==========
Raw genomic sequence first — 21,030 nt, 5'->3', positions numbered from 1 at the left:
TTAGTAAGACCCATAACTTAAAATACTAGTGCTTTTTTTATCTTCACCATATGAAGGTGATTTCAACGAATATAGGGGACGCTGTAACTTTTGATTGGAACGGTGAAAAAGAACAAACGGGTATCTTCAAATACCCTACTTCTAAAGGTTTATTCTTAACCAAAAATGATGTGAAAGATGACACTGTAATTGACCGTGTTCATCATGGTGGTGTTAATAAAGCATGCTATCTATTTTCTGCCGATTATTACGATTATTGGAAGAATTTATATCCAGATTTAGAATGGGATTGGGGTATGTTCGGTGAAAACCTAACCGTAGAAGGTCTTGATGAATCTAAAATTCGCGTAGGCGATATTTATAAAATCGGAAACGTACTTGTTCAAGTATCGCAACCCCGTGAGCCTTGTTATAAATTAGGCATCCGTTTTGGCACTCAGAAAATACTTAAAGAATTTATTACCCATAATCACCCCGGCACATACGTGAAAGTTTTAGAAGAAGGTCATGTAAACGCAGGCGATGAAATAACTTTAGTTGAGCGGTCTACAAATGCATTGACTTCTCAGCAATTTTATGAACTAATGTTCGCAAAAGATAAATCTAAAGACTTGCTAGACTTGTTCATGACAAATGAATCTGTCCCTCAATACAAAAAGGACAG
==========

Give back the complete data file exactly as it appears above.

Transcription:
Raw genomic sequence first — 21,030 nt, 5'->3', positions numbered from 1 at the left:
TTAGTAAGACCCATAACTTAAAATACTAGTGCTTTTTTTATCTTCACCATATGAAGGTGATTTCAACGAATATAGGGGACGCTGTAACTTTTGATTGGAACGGTGAAAAAGAACAAACGGGTATCTTCAAATACCCTACTTCTAAAGGTTTATTCTTAACCAAAAATGATGTGAAAGATGACACTGTAATTGACCGTGTTCATCATGGTGGTGTTAATAAAGCATGCTATCTATTTTCTGCCGATTATTACGATTATTGGAAGAATTTATATCCAGATTTAGAATGGGATTGGGGTATGTTCGGTGAAAACCTAACCGTAGAAGGTCTTGATGAATCTAAAATTCGCGTAGGCGATATTTATAAAATCGGAAACGTACTTGTTCAAGTATCGCAACCCCGTGAGCCTTGTTATAAATTAGGCATCCGTTTTGGCACTCAGAAAATACTTAAAGAATTTATTACCCATAATCACCCCGGCACATACGTGAAAGTTTTAGAAGAAGGTCATGTAAACGCAGGCGATGAAATAACTTTAGTTGAGCGGTCTACAAATGCATTGACTTCTCAGCAATTTTATGAACTAATGTTCGCAAAAGATAAATCTAAAGACTTGCTAGACTTGTTCATGACAAATGAATCTGTCCCTCAATACAAAAAGGACAG